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Alpujarra: Six must-see towns

The fast-paced life of cities invites people to step away from their everyday concerns and find time for themselves. If this is how you feel right now, it’s time to choose a destination for your next getaway.

Alpujarra has everything you need and lacks everything you don’t need. In other words, this is a place where you can take a break from your day-to-day life and even your phone. Countless experiences, landscapes and the local cuisine will keep you busy. Alpujarra must be experienced and there is no time for rushing or social media.

All the towns that comprise Alpujarra are sprinkled along Sierra Nevada’s southern slopes, primarily made up of valleys and gorges. This is a region of contrasts, in part due to all the history behind it. This area was colonised in succession: first by the Iberians and Celts, followed by the Roman Empire and the Visigoths, then by the Moors and finally by the Catholic Monarchs.

Although this territory was under Moorish for several years after Granada’s Nasrid kingdom was defeated, the influence of these Moors can still be seen in the agriculture and terrace farming methods, the cubed residential architecture and the local cuisine.

This, and so much more, awaits in the villages in Granada’s unique mountain region.

Lanjarón, the water town

Lanjarón, Granada

The water named after the town through which it passes originates from the highest mountains in the peninsula. Lanjarón is the village of ‘eternal youth’ because it is one of the country’s oldest towns. Many of these features are attributed to the water that passes through, which is why there is a legend behind the spa at Lanjarón.

‘It is said that 300 years ago, a person who was sick drank the water from a Lanjarón spring and was cured”.

Since then, its fountains have been used for therapeutic purposes, thereby resulting in the spa.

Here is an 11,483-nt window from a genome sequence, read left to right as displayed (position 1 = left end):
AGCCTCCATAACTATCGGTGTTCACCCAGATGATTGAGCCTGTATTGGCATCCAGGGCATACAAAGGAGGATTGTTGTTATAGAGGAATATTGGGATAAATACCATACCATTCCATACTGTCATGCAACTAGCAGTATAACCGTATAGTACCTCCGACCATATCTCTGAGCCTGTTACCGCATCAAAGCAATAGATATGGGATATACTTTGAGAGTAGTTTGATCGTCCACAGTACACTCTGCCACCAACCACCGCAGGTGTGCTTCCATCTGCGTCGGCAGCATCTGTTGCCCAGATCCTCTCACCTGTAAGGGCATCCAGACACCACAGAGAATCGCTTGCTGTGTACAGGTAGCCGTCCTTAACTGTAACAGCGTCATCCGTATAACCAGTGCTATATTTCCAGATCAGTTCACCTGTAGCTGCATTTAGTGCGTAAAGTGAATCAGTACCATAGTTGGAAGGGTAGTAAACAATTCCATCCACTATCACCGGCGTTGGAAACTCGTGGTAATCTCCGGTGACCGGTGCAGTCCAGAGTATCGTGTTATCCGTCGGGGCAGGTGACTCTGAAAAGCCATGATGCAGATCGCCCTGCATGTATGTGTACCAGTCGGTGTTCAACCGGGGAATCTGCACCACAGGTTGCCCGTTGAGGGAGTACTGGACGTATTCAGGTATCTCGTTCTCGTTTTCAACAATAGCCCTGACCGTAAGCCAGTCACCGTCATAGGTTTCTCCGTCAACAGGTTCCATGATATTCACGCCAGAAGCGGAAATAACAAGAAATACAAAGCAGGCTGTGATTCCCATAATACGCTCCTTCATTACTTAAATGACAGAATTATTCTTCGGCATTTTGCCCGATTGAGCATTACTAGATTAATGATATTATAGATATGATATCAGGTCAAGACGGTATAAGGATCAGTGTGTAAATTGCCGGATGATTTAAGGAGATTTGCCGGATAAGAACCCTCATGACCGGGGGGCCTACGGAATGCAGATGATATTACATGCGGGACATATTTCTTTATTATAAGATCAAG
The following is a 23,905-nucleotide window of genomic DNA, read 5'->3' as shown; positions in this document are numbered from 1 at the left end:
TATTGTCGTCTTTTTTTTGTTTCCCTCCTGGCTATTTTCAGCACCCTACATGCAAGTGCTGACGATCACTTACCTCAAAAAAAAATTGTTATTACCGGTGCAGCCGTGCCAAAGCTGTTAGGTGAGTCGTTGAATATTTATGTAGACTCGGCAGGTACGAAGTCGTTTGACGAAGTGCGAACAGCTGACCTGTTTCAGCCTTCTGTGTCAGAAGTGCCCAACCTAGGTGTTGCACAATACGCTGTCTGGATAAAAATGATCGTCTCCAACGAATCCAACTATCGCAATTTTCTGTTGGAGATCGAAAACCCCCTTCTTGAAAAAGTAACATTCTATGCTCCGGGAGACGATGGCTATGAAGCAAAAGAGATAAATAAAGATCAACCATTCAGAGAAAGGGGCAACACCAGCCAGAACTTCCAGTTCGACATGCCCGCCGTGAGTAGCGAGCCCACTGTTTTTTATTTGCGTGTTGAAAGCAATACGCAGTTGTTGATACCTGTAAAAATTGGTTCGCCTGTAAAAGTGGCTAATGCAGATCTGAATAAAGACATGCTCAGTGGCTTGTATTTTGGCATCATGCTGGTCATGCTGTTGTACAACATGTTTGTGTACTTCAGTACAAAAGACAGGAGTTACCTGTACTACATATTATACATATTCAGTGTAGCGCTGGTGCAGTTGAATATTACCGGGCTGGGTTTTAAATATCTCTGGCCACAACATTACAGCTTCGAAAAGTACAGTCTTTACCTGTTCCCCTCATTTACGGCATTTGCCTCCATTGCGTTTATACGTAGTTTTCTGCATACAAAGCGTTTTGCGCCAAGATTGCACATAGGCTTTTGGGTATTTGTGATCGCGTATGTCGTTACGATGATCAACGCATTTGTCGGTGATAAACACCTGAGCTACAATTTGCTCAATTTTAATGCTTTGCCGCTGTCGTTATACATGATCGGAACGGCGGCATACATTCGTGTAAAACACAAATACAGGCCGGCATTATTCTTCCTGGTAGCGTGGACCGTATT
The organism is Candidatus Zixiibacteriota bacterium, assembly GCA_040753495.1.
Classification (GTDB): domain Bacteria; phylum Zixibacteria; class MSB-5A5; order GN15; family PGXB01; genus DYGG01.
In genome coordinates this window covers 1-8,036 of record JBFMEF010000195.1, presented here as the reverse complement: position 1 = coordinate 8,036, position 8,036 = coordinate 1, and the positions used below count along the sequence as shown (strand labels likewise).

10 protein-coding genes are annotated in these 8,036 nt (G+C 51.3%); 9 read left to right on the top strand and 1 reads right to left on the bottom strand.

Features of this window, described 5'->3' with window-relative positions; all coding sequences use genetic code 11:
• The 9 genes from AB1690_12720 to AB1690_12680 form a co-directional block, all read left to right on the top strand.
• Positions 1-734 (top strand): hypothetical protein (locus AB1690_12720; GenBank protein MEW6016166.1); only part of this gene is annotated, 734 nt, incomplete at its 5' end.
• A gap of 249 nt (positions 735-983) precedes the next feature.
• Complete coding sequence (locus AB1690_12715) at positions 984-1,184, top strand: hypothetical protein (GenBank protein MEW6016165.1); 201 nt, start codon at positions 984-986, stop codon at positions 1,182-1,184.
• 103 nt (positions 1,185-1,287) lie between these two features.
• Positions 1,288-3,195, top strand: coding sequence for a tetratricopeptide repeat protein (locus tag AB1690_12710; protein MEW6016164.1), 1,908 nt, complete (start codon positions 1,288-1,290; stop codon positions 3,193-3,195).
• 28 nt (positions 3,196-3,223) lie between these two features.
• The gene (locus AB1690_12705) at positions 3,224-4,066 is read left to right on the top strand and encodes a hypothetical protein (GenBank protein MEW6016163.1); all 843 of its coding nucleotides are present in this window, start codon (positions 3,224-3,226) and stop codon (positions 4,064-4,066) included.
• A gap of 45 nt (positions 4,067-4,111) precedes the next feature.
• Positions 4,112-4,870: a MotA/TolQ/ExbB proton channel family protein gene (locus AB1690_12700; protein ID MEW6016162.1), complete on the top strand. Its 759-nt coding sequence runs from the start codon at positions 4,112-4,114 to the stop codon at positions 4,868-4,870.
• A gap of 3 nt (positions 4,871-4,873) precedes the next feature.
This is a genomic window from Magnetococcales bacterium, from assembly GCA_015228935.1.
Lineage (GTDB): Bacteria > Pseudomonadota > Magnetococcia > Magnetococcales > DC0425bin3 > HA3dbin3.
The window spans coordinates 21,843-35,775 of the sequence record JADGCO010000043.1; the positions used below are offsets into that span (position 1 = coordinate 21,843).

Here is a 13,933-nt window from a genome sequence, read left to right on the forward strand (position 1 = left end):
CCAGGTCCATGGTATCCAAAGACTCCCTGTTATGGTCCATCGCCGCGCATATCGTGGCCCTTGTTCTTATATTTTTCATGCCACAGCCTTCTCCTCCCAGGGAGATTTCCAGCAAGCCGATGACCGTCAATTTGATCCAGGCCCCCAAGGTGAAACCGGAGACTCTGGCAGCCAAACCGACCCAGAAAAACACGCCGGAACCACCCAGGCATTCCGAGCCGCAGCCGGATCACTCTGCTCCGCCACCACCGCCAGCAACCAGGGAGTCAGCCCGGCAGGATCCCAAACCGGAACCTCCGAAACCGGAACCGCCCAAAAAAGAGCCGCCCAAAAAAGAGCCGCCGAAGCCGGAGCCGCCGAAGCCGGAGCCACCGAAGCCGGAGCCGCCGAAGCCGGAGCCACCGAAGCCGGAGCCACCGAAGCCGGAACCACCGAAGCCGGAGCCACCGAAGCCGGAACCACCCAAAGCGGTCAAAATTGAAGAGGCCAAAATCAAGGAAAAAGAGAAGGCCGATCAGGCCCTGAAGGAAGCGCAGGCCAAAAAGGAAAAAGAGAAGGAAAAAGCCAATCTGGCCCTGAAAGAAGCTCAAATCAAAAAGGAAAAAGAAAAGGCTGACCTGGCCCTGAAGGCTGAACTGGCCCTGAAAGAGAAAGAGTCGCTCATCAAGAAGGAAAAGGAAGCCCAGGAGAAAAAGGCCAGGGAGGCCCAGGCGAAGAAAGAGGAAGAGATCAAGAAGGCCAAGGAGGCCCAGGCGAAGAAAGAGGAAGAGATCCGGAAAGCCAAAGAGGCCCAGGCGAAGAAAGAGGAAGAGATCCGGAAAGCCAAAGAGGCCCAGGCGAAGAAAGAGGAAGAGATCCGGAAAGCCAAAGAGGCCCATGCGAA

The town’s historic district is an explosion of colour thanks to the surrounding nature and the homes with blue doors and green windows, whitewashed walls and wooden beams.



Órgiva, the largest hippie commune in Spain

‘Beneficio’ is the name of one of the oldest hippie communes in all of Europe and it happens to be located in Órgiva, in the heart of Granada’s Alpujarra region.

The earliest hippies travelled from Ibiza to Alpujarra in the late 1970s, and since then, their lifestyle has remained intact and expanded considerably. The melting pot of cultures is striking but everyone is welcome, which means that there are rituals from all over the planet at this commune. alpujarra

Charming Capileira

This small village is perched on one of the highest points of the ravine where the Poqueira River valley is located. At this height, the town’s multiple lookout points offer unbeatable views of the entire mountainside. A panoramic perspective of Cerro Mulhacen or the summits at Picacho de Veleta are just two examples of what can be seen from this elevation.

What stands out the most about this town that has been declared a Cultural Heritage Site is the architecture, consisting of flat roofs to prevent erosion when it rains.

Trevélez and its exquisite delicacies

There are many reasons to visit this town in Alpujarra, but the biggest draw is its ham. Trevélez ham is an exquisite delicacy and suitable only for the most discerning palates.

Trevélez, Granada

It is also healthy since it is less salty than other cured hams because the meat is kept in salt for a shorter period of time thanks to the local climate.

This is also the perfect place for city dwellers to undergo relaxation therapy and ‘find peace and flowers at the summits’.

Pampaneira and Berber architecture

Berber architecture remains intact in the streets of this historic and artistic town. The Nasrid occupation reached even Granada’s most inhospitable corners, and Alpujarra was no exception.

Residential Berber architecture is defined by square layouts, sometimes with a main courtyard, and small surveillance towers in homes. The steep and narrow streets provide shelter from the sun on hot days.

Bubión, a special kind of nature

This small town in the Alpujarra region belongs to Sierra Nevada National Park. It is an important part of the municipal district that comprises it, and highlights include the waterfall and Tejar bridge.

There are also archaeological sites worth visiting, such as Fundición and Alto del Pueblo, which were linked to mineral processing and iron extraction.

Any of these quaint villages on the slopes of Sierra Nevada that comprise the Alpujarra region is the perfect place for your next getaway. So sit back and discover all the experiences that await.


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